Guar gum, xanthan gum and how to use them
by Laura Silber
One of the biggest challenges of gluten-free baking, especially when adapting gluten-containing recipes to gluten-free, is finding a way to duplicate or approximate the behavior of wheat flour. Gluten provides
elasticity and structure, which allows the coherent texture results we associate with the European-style baking traditions of the Western hemisphere.
Because gluten-free flours behave differently, we frequently use blends of two or more flours to achieve the right texture— a primary grain or bean flour for base and heft (sorghum, rice, garbanzo bean, etc.) combined with something starchy to provide the necessary stretch (tapioca, potato starch, arrowroot, corn starch, etc.). This is why so many gluten-free recipes provide a ‘flour blend’ base recipe ahead of the baking recipe.
Sometimes the blend itself is not enough to provide sufficient structure to the baked good for a successfully moist and chewy result, especially for yeast breads and finetextured cakes. Guar gum and xanthan gum are the easiest and most reliable ingredients used to replace the gluey stretch provided by gluten. Ground flax seeds and ground chia seeds can also be used.
Xanthan gum is a derivative of bacteria that are found in a vegetable mold, which are then processed in a grain base, usually corn. Although it is widely used in prepared foods and is an excellent and reliable source of texture in baked goods, people with sensitivities to corn frequently find they cannot tolerate products containing xanthan gum. Overexposure to xanthan gum in foods can also sometimes lead to a digestive intolerance to it. It is by far the most recommended ‘stretch’ ingredient, and I was using it in most of my baking until I did more research into it. I decided to try switching to guar gum, which is less reactive and less processed, and so far I’ve had equal success using that. It can be used one-for-one in recipes that call for xanthan gum.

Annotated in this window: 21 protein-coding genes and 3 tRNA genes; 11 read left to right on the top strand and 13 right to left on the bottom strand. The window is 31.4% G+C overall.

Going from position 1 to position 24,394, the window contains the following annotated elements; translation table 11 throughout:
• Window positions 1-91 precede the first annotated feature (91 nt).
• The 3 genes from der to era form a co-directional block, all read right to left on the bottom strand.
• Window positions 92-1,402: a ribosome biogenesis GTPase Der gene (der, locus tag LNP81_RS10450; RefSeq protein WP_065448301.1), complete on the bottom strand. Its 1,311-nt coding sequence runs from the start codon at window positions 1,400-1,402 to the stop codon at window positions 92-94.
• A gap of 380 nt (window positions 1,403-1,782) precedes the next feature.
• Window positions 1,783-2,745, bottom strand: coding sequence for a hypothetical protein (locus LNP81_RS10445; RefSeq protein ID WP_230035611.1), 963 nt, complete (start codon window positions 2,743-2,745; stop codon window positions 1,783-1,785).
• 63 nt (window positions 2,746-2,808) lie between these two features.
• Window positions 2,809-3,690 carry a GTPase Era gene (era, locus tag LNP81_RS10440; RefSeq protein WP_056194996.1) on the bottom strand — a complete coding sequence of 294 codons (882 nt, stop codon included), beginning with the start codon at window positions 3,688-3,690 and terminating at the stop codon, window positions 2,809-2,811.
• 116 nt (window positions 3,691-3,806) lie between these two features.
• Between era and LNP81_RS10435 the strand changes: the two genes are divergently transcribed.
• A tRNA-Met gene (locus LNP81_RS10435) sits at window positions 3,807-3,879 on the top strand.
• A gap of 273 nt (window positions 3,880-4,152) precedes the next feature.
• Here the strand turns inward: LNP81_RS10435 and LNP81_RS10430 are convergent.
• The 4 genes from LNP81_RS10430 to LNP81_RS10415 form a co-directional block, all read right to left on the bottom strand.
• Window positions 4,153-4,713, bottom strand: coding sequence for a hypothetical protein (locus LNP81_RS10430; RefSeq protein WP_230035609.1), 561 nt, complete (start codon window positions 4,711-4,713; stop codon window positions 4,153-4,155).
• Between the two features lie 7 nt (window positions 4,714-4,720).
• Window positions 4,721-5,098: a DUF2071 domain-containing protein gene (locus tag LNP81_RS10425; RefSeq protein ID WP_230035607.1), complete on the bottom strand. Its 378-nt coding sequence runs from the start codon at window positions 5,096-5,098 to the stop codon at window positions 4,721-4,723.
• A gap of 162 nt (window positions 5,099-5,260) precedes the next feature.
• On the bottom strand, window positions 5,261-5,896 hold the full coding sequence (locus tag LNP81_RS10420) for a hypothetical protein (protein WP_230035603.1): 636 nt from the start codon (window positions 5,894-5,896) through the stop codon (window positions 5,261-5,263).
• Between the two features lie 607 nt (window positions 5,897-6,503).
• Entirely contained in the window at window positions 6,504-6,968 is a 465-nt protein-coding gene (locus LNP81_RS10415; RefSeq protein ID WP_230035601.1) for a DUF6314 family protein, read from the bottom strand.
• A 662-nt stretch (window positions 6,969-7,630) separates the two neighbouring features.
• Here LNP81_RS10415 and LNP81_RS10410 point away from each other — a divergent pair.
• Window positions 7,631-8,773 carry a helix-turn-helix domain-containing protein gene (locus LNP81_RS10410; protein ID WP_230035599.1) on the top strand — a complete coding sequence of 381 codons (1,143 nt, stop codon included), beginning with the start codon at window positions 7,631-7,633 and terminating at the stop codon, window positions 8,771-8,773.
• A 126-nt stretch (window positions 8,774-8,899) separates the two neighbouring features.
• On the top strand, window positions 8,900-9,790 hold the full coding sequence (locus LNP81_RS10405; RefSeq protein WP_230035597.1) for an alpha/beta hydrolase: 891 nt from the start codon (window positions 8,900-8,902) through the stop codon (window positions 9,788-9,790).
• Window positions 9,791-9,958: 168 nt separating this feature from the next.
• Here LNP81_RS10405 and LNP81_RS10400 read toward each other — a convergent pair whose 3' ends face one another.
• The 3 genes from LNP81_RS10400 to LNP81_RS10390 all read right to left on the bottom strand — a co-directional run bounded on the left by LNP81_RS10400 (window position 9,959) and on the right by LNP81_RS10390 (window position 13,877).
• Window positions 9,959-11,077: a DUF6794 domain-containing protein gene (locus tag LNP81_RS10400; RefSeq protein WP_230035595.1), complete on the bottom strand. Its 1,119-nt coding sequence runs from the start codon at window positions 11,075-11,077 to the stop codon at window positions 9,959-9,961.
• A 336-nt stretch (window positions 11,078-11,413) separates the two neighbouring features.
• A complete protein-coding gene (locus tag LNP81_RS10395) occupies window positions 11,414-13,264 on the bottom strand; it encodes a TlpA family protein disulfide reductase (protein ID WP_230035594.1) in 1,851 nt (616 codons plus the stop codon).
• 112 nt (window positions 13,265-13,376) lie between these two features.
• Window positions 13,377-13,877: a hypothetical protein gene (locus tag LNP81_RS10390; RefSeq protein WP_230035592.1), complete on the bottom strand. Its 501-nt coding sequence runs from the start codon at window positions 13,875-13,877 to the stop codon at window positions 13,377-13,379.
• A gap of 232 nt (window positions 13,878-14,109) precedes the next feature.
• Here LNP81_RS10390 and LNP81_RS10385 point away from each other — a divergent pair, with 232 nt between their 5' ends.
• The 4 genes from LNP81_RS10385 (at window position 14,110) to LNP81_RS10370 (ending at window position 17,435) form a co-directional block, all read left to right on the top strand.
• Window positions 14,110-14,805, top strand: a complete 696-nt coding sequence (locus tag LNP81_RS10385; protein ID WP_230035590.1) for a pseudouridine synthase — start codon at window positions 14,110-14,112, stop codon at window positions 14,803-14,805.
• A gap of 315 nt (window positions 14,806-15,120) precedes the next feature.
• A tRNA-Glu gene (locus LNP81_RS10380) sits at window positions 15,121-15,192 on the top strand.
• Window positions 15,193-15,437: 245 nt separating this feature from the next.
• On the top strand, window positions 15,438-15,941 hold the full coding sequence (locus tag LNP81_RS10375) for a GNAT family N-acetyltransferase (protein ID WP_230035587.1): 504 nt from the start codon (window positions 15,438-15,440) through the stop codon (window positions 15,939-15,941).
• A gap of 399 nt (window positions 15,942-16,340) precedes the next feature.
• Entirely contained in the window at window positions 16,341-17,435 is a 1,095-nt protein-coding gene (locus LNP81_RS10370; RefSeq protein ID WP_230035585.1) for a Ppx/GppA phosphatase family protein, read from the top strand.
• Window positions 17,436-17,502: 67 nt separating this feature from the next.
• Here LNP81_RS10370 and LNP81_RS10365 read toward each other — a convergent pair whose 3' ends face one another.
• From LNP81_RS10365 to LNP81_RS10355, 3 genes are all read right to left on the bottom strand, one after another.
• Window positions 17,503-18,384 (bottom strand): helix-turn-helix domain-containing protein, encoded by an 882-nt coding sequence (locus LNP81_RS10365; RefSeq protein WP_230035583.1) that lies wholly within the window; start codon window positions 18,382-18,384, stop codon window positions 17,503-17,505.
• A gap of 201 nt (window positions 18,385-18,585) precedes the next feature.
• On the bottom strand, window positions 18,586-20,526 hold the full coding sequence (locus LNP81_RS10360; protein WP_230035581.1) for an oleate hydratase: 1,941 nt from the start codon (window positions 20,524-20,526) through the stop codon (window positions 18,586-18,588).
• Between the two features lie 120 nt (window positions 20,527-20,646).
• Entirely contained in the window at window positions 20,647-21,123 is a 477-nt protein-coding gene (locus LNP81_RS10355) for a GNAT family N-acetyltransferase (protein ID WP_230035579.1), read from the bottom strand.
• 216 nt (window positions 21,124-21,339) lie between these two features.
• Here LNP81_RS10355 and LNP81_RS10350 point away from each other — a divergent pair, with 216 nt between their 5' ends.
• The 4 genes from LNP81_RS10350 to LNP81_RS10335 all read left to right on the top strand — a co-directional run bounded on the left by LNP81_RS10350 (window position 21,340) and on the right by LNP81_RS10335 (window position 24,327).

Guar gum is made from the fiber of the guar bean, a versatile drought-resistant crop grown primarily in India and Pakistan. It is easy to use and does not change the flavor of the baking recipe. It does not have the tendency to cause digestive distress due to frequent use, and I like that it is not corn-based or a chemically processed derivative. One to 1½ tsp. per recipe is usually appropriate for adapting cakes, cookies, and breads to gluten-free.